For example, celebrating your latest half marathon time or complaining about your splitting headache might be deemed “health and fitness” data. You’ll need to provide “financial info” to make a purchase on Instagram—or brag about your salary.
Does Instagram know when someone takes a screenshot?
Wrapped claims it can tell users how many people have taken screenshots of their posts. But does Instagram even collect this information?
Instagram allows users to send each other disappearing media via direct message (DM). For example, a picture automatically deletes after one hour. If you send another user a disappearing image, and the other user takes a screenshot of the image, Instagram will notify you.
So Instagram can collect some data about screenshots. But Instagram does not notify users when someone takes a screenshot of a regular DM, a story, or any other sort of content.
Instagram still might be collecting data about screenshots of posts and other content, even if it doesn’t send notifications about it. However, it is very unlikely that Wrapped would be able to access such data.
In order for Wrapped to know who has screenshotted your posts, the app would need to be able to retrieve this information via your login credentials.
Even if Instagram maintains some kind of “screenshot database”, detailing which screenshots each user has taken, it’s highly unlikely that the company would make this information accessible to other users.
Can Wrapped see who has viewed my posts?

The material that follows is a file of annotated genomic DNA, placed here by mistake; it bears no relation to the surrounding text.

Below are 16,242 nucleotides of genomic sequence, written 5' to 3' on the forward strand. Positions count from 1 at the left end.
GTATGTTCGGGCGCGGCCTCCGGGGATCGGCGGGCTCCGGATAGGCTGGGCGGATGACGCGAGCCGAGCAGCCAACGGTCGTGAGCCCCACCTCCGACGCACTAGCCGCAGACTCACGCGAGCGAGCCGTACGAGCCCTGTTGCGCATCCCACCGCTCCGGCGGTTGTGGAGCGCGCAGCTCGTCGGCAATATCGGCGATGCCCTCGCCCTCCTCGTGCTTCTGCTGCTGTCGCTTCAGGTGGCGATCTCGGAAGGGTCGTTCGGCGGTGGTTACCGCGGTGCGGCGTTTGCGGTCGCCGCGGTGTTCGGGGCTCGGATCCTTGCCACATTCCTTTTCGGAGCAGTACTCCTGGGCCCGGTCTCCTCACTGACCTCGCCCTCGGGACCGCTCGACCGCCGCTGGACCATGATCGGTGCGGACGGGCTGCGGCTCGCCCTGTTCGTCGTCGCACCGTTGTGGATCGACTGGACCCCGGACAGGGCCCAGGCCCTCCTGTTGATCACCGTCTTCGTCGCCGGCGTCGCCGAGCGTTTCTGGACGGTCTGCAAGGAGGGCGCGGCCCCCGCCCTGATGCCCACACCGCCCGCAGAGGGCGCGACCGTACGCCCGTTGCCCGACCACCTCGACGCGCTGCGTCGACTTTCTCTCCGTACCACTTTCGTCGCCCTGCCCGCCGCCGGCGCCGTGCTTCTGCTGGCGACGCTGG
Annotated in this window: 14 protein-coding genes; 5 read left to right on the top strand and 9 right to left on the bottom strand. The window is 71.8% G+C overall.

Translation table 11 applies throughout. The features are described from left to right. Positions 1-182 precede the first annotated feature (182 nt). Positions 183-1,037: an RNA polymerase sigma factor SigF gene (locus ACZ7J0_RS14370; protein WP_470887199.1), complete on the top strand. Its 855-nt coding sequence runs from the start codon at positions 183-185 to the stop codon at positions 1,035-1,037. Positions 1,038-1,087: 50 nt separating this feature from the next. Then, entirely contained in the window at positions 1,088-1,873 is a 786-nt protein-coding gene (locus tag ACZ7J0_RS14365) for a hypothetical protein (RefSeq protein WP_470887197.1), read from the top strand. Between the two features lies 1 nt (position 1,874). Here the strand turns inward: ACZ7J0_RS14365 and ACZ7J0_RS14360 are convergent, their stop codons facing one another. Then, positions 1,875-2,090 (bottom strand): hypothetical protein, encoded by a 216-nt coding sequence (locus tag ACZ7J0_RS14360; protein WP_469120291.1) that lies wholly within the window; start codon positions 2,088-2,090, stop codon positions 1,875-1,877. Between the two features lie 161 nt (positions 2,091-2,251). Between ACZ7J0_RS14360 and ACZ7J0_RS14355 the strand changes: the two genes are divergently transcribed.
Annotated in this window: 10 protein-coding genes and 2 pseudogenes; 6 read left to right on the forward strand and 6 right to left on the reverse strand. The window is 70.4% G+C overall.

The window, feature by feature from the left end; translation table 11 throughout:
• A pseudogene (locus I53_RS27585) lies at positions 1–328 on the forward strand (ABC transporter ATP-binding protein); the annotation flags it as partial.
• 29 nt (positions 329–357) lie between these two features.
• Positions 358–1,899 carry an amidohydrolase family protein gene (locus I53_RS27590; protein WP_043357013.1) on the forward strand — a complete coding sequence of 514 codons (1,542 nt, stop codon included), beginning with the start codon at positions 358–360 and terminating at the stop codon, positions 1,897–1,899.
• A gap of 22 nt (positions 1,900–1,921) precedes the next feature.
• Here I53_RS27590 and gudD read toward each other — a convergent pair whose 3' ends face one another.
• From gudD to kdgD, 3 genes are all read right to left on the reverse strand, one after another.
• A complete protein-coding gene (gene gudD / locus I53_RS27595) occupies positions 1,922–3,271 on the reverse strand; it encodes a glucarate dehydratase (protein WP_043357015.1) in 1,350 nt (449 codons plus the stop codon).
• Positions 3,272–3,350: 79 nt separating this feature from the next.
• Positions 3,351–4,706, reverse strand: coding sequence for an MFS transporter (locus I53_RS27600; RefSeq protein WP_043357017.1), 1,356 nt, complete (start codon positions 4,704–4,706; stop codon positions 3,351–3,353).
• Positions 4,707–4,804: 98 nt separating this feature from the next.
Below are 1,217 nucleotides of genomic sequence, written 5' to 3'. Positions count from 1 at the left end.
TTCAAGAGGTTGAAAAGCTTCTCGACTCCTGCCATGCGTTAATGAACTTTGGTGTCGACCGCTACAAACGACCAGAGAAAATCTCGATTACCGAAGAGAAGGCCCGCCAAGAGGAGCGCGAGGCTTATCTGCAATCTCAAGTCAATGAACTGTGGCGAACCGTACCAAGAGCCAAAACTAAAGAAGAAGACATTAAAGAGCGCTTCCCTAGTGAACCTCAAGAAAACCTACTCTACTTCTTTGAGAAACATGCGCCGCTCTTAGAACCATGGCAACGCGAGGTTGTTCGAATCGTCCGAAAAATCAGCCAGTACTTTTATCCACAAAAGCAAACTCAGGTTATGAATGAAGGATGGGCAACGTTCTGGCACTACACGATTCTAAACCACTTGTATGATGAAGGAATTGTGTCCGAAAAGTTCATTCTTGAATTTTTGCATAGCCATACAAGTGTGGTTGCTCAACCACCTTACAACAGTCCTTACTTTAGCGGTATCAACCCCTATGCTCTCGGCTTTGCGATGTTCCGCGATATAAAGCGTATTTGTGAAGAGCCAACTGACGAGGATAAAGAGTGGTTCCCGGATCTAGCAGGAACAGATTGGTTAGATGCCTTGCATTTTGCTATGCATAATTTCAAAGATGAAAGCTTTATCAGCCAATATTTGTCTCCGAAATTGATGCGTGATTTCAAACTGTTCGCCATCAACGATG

Instagram collects a lot of data for analytics and advertising. This might include logs of which content each user has viewed. Such data is used for “profiling”—drawing inferences about each user’s preferences for targeted advertising purposes.
Could Wrapped use any of this data to provide its stats?
Instagram allows users to view their account history. This includes information such as:
- How long the user spends on Instagram
- The photos and reels the user has shared
- The links that a user has recently visited on Instagram
Business accounts can also access aggregated insights about the sorts of people that have viewed their content.
Wrapped could feasibly retrieve “account history” data from a user’s account once the user has provided the app with their login credentials.
But note that Instagram does not disclose the history of which Instagram stories and posts a user has viewed. Furthermore, the app does not appear to log which other users have viewed a person’s content.
As such, it’s highly unlikely that Wrapped could discover which users have viewed your posts.
The trouble with third-party apps
Third-party developers provide some useful services for social media users—from detailed analytics to automated posting tools.
But Meta can’t allow third-party developers too much access to its users’ data. The Cambridge Analytica scandal occurred partly because Facebook enabled a third-party service to read people’s private messages. Facebook got a $5 billion fine over this incident.
Meta and Apple appear to have tackled the “Wrapped for Instagram” problem, and it’s highly likely that the app did not have access to the sorts of intimate data it claimed to provide.
However, many Instagram users surrendered their login details to an unknown and potentially malicious actor.
So, it might be some time before we know the true consequences of the “Wrapped for Instagram” incident.